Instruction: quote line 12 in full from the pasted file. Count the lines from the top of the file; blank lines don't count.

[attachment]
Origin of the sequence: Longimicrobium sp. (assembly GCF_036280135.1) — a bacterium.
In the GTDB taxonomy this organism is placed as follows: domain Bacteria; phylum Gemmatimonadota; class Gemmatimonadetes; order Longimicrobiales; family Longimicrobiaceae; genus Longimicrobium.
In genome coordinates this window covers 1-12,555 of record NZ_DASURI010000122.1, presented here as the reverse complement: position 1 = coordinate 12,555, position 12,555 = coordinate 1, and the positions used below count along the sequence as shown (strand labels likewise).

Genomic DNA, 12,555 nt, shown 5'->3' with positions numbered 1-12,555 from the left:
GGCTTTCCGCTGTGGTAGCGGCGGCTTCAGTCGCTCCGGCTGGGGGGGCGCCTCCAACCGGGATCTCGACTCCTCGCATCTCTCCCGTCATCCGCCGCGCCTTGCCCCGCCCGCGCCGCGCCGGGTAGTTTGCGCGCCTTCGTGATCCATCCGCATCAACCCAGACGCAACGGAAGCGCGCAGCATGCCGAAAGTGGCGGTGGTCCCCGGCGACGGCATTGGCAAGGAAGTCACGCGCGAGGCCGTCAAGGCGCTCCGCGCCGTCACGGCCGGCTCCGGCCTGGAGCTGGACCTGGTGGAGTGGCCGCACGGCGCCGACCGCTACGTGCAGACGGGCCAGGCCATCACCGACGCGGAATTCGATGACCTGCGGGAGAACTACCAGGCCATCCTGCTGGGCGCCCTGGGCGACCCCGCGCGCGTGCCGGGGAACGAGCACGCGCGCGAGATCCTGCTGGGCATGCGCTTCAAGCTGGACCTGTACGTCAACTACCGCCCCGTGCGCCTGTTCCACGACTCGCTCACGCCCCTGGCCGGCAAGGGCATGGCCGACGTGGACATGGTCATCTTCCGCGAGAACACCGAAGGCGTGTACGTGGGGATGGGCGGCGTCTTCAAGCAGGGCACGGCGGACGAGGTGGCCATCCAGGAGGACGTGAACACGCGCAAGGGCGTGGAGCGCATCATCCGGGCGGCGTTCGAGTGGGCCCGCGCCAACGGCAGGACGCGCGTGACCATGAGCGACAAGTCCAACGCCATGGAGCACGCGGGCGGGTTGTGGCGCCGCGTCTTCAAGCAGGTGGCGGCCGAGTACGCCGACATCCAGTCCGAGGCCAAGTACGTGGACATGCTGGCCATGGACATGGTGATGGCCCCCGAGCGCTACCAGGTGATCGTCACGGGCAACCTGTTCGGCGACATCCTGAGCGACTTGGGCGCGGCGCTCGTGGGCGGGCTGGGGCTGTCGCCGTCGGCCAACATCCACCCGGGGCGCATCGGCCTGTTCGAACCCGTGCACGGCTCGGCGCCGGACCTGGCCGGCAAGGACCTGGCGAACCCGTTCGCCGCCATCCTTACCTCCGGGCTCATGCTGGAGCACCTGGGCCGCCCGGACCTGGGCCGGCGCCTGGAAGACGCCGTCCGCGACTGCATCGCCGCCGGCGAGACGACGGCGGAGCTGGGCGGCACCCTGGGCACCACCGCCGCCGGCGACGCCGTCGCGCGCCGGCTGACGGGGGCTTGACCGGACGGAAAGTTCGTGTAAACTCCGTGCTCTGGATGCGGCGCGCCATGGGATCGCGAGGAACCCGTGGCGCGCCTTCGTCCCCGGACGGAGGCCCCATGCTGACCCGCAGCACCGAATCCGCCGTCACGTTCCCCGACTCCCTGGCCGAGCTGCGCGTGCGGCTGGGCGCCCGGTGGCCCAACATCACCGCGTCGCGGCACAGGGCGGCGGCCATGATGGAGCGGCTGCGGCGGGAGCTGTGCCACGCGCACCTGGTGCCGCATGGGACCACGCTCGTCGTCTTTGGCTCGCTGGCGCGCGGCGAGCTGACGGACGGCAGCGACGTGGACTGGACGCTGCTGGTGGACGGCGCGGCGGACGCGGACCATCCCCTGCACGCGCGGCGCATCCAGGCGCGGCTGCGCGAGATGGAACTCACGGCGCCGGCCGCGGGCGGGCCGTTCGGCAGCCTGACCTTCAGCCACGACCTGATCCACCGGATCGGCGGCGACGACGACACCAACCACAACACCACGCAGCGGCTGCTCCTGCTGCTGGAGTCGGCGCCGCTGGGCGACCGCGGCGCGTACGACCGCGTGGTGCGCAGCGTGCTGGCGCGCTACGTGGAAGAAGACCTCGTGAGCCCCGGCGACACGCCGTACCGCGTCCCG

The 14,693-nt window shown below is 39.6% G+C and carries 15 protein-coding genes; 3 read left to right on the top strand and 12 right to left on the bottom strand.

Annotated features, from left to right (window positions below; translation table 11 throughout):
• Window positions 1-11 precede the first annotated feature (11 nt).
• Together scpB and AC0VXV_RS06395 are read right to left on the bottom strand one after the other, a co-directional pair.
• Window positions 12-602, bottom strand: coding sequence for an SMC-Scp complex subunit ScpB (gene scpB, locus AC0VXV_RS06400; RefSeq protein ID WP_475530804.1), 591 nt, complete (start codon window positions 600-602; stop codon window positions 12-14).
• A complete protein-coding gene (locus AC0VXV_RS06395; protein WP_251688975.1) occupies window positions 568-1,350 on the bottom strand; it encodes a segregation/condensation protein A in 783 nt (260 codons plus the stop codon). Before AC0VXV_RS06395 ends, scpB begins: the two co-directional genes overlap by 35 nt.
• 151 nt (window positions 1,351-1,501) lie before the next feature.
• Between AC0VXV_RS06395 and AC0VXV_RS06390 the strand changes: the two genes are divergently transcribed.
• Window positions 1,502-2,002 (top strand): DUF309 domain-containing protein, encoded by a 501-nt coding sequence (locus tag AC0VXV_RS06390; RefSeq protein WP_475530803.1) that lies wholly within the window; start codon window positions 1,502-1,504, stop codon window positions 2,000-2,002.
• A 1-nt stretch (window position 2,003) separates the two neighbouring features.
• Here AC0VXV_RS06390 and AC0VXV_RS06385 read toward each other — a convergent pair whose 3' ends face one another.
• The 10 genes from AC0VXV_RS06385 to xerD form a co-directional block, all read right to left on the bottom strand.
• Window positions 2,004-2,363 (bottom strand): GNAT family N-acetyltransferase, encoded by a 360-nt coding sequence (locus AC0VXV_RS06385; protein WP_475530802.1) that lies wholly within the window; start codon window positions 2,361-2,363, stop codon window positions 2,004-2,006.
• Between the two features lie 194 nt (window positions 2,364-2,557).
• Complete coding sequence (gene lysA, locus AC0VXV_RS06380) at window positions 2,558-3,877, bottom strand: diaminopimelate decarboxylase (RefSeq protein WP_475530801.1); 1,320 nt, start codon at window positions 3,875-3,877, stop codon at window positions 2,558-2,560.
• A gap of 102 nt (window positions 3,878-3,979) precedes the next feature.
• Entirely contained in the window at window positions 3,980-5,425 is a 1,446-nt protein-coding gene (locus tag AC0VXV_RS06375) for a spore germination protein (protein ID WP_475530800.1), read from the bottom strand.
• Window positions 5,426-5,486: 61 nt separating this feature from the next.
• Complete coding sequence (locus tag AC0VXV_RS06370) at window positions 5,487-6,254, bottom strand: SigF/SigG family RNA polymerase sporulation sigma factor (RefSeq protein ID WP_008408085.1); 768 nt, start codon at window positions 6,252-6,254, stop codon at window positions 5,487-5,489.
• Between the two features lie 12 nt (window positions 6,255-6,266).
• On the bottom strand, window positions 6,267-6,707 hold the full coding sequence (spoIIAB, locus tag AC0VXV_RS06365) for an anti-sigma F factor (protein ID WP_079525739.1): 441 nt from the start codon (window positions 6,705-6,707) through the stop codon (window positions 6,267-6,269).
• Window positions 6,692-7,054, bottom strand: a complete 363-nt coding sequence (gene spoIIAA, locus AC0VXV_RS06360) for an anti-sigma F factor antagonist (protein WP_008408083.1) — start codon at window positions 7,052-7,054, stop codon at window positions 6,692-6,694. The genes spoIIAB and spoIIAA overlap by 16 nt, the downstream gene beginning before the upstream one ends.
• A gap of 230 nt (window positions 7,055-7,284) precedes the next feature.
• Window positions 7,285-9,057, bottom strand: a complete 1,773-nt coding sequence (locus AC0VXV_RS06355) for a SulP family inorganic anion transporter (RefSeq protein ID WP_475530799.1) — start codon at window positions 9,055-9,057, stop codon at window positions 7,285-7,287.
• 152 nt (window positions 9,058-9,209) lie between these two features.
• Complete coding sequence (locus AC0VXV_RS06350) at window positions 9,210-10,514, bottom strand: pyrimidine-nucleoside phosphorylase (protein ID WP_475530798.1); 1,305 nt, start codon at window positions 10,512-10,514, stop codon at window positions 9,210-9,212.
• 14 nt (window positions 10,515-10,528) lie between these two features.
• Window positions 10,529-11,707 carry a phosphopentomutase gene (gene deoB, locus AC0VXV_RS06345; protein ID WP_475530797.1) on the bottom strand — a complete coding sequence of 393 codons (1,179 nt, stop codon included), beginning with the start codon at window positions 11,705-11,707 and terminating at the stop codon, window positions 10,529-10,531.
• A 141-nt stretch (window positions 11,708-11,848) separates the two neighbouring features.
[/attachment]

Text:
• 151 nt (window positions 1,351-1,501) lie before the next feature.